The French Data Protection Authority, CNIL, has published an initial assessment regarding the blockchain and the GDPR, becoming the first data protection authority to provide solutions to the challenges that arise from the potential conflict between blockchain technology and data subject rights under the GDPR.

The CNIL states that the GDPR applies to the use of blockchain in any instance where personal data is handled. However, the GDPR has excluded distributed ledger technology (DLT) solutions from the scope of the assessment, considered too "rare" to allow CNIL to carry out a generic analysis; and private blockchains, given that they do not raise particular GDPR issues that are relevant to the public blockchains and consortium blockchains.

The CNIL's assessment include several key issues as follows:

  • Controllers and Processors within the meaning of the GDPR: CNIL distinguishes between: (i) those who have permission to write on the chain ("Participants") and (ii) those who validate transactions and create blocks according to the blockchain rules ("Miners"). A Participant who decides to submit data for validation by Miners, is considered a data controller when the Participant is an individual; the processing is linked to a commercial activity; or the Participant is a legal entity and writes personal data on the blockchain. Data processors may be "smart contract" developers, which process personal data on behalf of the Participant; or Miners, which validate transactions on behalf of participants.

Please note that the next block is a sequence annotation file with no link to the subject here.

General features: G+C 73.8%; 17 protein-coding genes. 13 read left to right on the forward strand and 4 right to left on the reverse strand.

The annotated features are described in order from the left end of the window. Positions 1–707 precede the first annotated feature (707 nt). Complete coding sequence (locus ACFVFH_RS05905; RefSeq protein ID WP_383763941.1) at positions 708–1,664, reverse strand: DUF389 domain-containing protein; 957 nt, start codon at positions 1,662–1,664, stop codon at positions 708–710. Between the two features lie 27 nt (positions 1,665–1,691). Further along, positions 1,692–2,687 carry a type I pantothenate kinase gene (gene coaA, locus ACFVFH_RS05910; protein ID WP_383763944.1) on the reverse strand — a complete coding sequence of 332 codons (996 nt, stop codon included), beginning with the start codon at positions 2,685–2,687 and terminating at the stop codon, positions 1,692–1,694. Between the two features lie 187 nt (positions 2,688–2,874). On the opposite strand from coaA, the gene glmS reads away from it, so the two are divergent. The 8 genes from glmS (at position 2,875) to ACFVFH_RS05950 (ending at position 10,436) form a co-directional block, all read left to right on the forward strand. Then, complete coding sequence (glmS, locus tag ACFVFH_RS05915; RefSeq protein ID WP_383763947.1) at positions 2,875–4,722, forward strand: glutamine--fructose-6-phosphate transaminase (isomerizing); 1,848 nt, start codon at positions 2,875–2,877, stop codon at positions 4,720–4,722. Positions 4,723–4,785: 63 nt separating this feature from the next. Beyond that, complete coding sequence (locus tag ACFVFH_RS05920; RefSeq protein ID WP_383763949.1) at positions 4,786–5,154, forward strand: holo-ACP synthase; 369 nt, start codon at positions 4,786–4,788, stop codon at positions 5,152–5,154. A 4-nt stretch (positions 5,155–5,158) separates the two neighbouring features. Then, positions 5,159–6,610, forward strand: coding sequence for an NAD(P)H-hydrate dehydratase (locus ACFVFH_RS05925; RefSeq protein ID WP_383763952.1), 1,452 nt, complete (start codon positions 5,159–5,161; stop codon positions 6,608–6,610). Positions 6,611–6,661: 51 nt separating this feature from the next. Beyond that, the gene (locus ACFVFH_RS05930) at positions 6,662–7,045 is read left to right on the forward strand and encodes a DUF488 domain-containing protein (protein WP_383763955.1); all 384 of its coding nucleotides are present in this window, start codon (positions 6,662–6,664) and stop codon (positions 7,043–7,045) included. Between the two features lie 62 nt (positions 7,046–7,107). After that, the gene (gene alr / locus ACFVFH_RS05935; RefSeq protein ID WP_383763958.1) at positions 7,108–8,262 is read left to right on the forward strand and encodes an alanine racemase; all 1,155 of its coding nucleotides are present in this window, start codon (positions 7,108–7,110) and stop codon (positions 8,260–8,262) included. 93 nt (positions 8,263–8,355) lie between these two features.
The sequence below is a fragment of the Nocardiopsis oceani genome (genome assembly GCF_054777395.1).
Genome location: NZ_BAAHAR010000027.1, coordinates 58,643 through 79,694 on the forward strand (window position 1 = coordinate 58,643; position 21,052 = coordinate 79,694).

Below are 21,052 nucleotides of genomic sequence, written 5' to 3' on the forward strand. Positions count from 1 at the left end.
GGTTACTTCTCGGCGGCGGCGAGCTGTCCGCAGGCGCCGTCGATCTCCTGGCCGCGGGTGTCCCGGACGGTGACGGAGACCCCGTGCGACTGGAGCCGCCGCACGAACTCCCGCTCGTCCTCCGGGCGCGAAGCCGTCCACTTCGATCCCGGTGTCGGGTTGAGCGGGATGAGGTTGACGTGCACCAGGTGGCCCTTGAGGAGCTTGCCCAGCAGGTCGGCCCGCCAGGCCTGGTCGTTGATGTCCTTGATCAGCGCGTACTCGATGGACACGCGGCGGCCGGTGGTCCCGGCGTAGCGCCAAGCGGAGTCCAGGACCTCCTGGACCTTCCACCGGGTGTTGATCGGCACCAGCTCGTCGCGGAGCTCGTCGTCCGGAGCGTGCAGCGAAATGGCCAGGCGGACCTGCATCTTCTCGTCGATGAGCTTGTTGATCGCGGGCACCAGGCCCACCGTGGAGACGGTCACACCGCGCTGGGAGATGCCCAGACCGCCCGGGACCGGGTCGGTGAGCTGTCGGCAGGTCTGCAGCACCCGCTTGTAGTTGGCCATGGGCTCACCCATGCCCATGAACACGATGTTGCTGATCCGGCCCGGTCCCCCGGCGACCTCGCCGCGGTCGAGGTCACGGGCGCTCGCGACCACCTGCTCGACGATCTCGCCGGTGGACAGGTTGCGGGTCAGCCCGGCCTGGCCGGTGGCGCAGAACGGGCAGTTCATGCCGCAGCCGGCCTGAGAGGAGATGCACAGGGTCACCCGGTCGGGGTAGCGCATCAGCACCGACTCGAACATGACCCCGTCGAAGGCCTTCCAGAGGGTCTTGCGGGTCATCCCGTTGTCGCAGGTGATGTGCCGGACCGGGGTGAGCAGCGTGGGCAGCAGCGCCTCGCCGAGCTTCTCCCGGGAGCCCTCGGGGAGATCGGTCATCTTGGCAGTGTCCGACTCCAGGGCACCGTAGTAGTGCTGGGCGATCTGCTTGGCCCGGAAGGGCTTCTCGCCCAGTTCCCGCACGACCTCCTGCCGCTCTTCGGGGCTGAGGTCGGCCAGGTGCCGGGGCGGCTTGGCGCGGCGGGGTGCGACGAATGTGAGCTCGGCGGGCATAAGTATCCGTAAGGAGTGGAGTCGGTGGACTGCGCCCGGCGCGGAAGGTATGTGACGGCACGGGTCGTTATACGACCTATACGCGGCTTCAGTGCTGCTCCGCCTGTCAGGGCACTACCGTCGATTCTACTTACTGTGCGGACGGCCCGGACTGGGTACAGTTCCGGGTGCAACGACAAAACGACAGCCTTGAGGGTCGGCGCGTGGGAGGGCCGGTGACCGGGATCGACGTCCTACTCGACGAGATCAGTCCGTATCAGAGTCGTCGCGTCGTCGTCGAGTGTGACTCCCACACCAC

• Minimisation of risks to data subjects: As part of the principle of 'Privacy by Design' under the GDPR, data controllers must consider in advance whether blockchain technology is appropriate for the implementation of their data processing activities. In this regard, the CNIL recommends the controller adopt a different technological solution where possible.

In addition, since the blockchain contains the credentials of Participants and Miners, as well as additional data entered to the transaction, and which may relate to another individual, and where such data cannot be minimised, the retention period of such data must necessarily correspond with the lifetime of the blockchain. With respect to the additional data, CNIL recommends the use of solutions where personal data is processed outside the blockchain or on the blockchain, if it is cryptographically protected.

  • Data subject's rights: In its assessment paper, the CNIL raises a concern regarding the ability to ensure the right of "erasure", as it is technically impossible to delete data stored on the blockchain. Accordingly, the CNIL recommends the use of encryption in order to delete the data as far as possible.
  • Security requirements: The CNIL recommends determining a minimum number of Miners to avoid collusion attacks, implementing organisational and technical measures in order to limit the impact of a possible failure in transactional security due to an algorithm (as well as to ensure confidentiality), and in addition, documenting the governance of the evolution of the software used to create a transaction and to mine.

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